Austin C. Monroe and Randall C. Monroe: Nursing Home Defense – Anticipation of COVID-19 Litigation

August, 2020

On March 9, 2020, Illinois Governor J.B. Pritzker declared all counties in Illinois disaster areas in response to the outbreak of COVID-19. On May 1, 2020, Governor Pritzker issued Executive Order 2020-35 in further response to this outbreak, which deemed certain healthcare facilities, including those licensed by the Illinois Department of Public Health under the Nursing Home Care Act, as essential human services. On April 1, 2020, Governor Pritzker issued Executive Order 2020-19, which grants immunity for certain healthcare providers from civil liability for injury or death if it occurred during the disaster proclamation period, unless it is shown that the facility, and/or its employees, were grossly negligently or displayed willful misconduct. Order 2020-19 will remain in effect through the duration of the Governor’s disaster proclamation.

While there is no exact definition of gross negligence, it can be described as misconduct that exceeds ordinary negligence, which is defined as failing to do what a reasonably careful person, or facility, would do under similar circumstances.1 Willful misconduct, typically referred to by Illinois courts as willful and wanton conduct, has been described as a purposeful, utter indifference, or conscious disregard for a person’s safety.2

As you may be able to tell, there are no firm definitions for the types of actions that can expose a skilled nursing facility to liability consistent with Governor Pritzker’s order. Therefore, it will be left to the court, and potentially a jury, to determine if the actions of a facility constitute gross negligence or willful misconduct. Further complicating matters, the Illinois appellate courts and Illinois Supreme Court have not yet been tasked with evaluating and determining the validity, scope and enforceability of the Governor’s order. The courts have not ruled on the constitutionality of the order, or if the immunity is limited to claims made by only residents, or may be extended to employees, independent contractors, service providers and visitors.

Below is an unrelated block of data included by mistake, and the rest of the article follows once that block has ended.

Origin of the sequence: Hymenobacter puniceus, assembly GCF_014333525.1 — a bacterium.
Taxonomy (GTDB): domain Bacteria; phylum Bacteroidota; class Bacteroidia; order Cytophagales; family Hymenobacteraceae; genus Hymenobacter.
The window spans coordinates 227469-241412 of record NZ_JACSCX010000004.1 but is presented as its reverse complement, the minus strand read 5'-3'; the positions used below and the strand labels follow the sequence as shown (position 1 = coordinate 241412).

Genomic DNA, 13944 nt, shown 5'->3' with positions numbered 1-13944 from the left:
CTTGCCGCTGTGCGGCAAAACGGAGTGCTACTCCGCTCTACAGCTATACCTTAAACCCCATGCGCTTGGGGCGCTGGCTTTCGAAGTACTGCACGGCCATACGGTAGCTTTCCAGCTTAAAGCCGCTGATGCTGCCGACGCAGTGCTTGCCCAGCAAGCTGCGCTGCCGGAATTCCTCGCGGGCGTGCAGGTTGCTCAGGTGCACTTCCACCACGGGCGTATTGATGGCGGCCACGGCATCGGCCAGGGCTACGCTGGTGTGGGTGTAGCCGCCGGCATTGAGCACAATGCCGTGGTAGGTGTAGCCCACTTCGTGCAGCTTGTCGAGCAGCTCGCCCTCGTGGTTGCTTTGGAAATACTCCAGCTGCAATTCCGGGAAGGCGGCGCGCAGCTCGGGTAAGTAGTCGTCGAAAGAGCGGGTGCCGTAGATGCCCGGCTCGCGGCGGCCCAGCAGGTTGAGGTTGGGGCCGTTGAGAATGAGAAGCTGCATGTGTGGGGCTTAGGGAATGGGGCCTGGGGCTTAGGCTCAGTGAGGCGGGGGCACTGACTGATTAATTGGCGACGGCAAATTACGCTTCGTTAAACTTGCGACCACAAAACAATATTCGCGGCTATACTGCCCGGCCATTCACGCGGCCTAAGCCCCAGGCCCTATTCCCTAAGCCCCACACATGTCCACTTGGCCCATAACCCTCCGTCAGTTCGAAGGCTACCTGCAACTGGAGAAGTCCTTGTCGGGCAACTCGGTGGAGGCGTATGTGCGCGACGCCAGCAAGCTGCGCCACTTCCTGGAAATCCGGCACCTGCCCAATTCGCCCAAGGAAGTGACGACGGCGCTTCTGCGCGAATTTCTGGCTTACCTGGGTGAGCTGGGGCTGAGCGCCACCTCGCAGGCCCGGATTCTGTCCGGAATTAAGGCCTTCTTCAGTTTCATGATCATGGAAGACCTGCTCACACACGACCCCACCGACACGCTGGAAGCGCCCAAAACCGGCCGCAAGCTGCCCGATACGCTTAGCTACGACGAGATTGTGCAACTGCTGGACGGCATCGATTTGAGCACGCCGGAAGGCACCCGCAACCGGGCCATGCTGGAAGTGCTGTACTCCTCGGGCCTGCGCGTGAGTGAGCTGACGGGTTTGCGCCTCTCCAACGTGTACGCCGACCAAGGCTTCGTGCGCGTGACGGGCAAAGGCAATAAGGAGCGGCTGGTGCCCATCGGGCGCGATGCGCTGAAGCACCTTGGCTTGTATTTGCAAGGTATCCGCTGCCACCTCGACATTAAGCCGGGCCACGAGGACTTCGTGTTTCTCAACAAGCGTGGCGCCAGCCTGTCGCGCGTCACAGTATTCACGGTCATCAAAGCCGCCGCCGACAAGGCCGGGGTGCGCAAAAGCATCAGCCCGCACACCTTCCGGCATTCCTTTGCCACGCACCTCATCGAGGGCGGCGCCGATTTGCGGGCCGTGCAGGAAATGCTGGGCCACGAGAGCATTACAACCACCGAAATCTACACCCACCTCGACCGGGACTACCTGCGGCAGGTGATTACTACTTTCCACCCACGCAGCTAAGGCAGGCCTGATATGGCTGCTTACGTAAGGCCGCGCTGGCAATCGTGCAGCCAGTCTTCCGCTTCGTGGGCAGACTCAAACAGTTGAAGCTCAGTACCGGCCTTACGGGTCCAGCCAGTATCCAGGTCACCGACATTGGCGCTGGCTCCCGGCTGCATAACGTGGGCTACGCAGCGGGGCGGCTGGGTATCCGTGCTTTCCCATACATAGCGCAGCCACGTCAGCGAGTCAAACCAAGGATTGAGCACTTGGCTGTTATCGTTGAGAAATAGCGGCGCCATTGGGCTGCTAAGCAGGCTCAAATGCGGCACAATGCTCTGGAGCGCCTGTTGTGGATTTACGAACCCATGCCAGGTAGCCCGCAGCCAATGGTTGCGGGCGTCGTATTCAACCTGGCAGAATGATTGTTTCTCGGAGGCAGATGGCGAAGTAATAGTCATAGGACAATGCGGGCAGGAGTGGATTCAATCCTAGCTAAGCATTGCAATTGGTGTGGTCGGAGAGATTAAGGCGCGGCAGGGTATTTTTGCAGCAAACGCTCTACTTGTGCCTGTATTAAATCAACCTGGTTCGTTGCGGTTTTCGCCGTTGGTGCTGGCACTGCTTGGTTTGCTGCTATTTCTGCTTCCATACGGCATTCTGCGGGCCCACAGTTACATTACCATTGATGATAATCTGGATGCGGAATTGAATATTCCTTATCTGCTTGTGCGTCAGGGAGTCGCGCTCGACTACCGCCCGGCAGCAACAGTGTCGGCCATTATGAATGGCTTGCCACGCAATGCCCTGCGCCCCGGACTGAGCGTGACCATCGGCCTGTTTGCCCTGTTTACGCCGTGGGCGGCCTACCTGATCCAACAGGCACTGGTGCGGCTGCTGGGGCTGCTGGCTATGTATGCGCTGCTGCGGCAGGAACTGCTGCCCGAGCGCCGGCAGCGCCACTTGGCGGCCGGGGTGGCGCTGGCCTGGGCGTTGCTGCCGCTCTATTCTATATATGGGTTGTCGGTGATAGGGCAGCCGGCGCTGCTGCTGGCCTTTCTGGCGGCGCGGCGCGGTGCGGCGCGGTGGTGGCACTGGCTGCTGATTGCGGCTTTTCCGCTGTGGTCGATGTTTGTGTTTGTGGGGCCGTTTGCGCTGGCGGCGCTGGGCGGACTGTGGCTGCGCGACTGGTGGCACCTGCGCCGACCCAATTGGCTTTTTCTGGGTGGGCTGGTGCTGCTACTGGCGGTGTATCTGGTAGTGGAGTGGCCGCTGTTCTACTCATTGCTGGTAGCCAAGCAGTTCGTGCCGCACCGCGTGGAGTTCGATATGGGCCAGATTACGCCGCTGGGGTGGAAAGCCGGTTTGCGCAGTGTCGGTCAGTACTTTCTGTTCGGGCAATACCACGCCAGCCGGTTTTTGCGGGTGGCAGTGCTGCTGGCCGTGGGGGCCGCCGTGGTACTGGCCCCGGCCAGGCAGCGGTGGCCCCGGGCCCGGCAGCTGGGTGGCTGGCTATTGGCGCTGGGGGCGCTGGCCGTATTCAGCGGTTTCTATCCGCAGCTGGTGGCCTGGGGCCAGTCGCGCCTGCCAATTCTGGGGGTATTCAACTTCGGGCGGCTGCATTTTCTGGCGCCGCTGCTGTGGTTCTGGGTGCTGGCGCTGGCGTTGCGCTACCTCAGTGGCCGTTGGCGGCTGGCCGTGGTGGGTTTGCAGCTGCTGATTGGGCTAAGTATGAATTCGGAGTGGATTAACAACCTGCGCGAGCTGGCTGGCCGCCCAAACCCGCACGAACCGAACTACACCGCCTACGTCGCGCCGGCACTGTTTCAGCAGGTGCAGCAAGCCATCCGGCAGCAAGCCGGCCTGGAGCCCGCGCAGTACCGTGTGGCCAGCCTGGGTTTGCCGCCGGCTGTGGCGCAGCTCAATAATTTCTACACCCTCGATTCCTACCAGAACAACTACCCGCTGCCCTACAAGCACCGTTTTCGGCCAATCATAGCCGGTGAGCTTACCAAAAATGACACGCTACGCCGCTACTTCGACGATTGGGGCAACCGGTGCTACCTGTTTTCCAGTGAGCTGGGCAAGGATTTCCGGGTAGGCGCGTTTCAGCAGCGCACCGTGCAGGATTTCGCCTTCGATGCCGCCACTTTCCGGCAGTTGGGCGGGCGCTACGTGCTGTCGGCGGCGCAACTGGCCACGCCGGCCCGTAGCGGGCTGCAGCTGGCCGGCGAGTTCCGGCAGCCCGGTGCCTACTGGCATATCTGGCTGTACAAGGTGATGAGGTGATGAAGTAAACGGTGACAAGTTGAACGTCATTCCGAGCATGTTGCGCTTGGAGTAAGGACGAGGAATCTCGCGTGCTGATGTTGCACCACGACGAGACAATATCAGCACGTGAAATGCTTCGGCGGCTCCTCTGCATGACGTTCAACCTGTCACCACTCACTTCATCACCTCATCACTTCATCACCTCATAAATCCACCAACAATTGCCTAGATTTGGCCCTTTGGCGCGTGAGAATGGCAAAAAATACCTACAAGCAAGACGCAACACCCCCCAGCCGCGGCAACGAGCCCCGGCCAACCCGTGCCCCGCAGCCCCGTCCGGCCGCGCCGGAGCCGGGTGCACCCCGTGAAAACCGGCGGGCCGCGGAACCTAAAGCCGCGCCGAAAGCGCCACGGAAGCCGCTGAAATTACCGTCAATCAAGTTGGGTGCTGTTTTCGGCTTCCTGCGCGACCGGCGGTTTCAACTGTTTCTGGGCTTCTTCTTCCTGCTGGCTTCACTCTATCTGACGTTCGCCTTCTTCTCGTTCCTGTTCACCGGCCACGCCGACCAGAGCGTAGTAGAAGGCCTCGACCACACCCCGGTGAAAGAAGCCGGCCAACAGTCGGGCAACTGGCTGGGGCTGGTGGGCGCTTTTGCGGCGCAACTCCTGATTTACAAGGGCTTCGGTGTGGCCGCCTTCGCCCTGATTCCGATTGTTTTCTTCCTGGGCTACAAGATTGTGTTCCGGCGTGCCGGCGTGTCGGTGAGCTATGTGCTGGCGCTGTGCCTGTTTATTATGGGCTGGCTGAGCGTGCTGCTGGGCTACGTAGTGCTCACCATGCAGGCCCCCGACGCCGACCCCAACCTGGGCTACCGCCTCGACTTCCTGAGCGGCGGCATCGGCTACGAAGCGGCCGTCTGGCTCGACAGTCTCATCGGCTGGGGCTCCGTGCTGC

Even if the immunity is found to be valid, that does not preclude a plaintiff from filing a lawsuit against a skilled nursing facility regarding a COVID-19 related injury. At the pleading stage initiating the lawsuit, the plaintiff will only need to allege gross negligence or willful misconduct to overcome the immunity. Once that is done, discovery will be needed to establish that the facility did not act in a grossly negligent or willful manner. This would include the production of documents, answering of written discovery, and depositions, which will likely include depositions of expert witnesses. If the plaintiff fails to establish gross negligence or willful misconduct, summary judgment can be sought. If the plaintiff is able to, at a minimum, raise a question of fact regarding whether such conduct occurred, the matter would proceed to a jury to make this determination.